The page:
I alluded to Robert Coover’s Litquake appearance at Elbo Room in the previous post. But what I failed to mention was Andrew Sean Greer‘s introduction for Coover. Greer, who despite clutching what appeared to be a ferocious palimpsest in his fist, managed to find the will to extemporize about how he met Coover, which was in a classroom at Brown University. The class that Coover taught was “Hypertext in Fiction,” and Greer noted this was a bit before the web browsing days. Coover used hypertext as a way of interconnecting the students’ various stories. Greer confessed that, at first, he thought that such an exercise would be easy, tantamount to devising a “Choose Your Own Adventure” book. But as it turned out, most of the students skipped out on the class, leaving Coover with a small cadre of students (including Greer).
The funny part of Greer’s story was that, as students were composing their work on hypertext, they noticed that some of their minor details had been changed around. Furious, the students approached Coover, pointing out that, as authors, they rightfully controlled the details to these works. Coover responded that he wasn’t the one changing the details, but thought that the mysterious person doing this was on the right track.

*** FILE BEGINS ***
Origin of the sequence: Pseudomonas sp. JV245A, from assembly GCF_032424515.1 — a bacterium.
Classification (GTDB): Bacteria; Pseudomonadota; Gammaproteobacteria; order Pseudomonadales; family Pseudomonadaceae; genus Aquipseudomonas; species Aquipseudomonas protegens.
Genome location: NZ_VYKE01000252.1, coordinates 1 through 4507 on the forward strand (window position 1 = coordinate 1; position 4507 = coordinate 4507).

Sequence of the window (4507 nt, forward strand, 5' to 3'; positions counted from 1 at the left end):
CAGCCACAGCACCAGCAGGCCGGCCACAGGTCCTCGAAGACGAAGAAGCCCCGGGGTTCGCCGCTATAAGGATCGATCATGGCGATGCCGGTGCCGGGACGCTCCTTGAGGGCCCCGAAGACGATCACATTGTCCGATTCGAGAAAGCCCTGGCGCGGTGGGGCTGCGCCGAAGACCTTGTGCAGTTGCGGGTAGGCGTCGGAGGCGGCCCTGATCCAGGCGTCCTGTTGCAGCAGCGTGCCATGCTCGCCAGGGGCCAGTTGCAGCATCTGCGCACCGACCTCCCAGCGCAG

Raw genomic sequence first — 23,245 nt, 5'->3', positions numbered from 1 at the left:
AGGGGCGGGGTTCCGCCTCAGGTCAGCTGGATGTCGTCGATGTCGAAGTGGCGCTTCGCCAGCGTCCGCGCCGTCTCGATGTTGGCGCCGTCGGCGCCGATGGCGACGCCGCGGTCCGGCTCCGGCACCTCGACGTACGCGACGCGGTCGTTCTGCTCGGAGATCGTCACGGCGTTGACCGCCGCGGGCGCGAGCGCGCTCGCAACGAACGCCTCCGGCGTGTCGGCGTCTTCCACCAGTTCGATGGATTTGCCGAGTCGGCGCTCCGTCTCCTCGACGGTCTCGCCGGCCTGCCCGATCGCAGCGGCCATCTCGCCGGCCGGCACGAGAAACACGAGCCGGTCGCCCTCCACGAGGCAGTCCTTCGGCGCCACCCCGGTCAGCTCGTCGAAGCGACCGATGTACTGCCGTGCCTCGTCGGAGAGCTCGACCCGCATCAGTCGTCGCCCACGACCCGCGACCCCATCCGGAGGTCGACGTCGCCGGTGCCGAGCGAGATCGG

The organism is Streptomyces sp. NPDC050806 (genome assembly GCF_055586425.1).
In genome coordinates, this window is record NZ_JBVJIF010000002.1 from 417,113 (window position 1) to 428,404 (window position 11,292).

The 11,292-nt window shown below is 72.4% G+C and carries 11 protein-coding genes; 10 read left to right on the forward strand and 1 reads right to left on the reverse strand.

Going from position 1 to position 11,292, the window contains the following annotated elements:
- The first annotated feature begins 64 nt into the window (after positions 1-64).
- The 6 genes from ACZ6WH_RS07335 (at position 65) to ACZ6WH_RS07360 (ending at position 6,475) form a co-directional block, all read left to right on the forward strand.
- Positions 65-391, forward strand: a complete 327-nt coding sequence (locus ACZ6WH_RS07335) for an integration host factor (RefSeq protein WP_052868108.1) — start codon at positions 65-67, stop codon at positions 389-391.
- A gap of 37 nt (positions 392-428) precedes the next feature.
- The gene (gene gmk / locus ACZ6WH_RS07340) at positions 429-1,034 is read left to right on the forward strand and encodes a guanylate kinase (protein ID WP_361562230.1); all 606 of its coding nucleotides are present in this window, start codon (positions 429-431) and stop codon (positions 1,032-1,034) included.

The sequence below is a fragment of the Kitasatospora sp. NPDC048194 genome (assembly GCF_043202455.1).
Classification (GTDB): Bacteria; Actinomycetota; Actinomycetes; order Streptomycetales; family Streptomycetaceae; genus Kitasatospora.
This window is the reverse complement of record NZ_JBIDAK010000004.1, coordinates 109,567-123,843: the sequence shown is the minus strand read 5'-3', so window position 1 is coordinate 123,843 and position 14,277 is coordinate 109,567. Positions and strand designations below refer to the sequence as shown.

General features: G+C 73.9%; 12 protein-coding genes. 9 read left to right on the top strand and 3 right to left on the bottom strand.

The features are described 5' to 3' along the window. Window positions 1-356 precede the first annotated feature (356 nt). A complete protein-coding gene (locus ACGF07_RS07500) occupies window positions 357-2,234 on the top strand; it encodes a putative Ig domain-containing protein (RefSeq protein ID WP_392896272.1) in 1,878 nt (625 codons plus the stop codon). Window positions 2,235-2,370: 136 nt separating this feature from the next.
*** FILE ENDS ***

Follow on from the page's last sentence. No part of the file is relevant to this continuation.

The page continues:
Greer’s hypertext anecdote had me wondering, in these days of Web 2.0, Wikipedia and podcasting, whether hypertext is even a suitable medium for fiction anymore. Is hypertextualized fiction something to be frowned upon or ignored, much like the theatrical Happenings of the 1960s? Or is it simply misunderstood? Perhaps we’re limiting our options in thinking, as we have thought since the advent of the byline, that the author exclusively controls the narrative. Since the reader is bound to form certain impressions from a story’s subtext, often wildly disparate from other readers, perhaps the author doesn’t really control the destiny. Because while he is organizing the information, he cannot possibly control how it is read. (And one might argue that David Foster Wallace’s infamous essay from earlier in the year, “Host” which featured several internecine branches of footnotes, might be representative of this potential new model.)
If this is the case, then perhaps the next step after postmodernism is something along the lines of hypertext, something that might be dictated either by footnotes, by hypertext, or through some other device, as yet beyond our powers. Whatever method used, I’m suggesting here that the order in which the information is presented and perused is entirely up to the reader, but the author can control the taxonomy and the structure through which it is accessed. Not unlike a category that might clarify a blog posting and allows it to be strung together through a search engine (such as Technorati) for a common frame of reference.
For more on hypertext, they’ve got a lively discussion over at I Love Books, complete with hypertext fiction linkage.
 — Additional Litquake coverage can be found at Frances Dinkelspiel’s place.
 — Sadly, the PDF version is only readable to Atlantic subscribers. But the essay is contained in Wallace’s forthcoming essay collection, Consider the Lobster.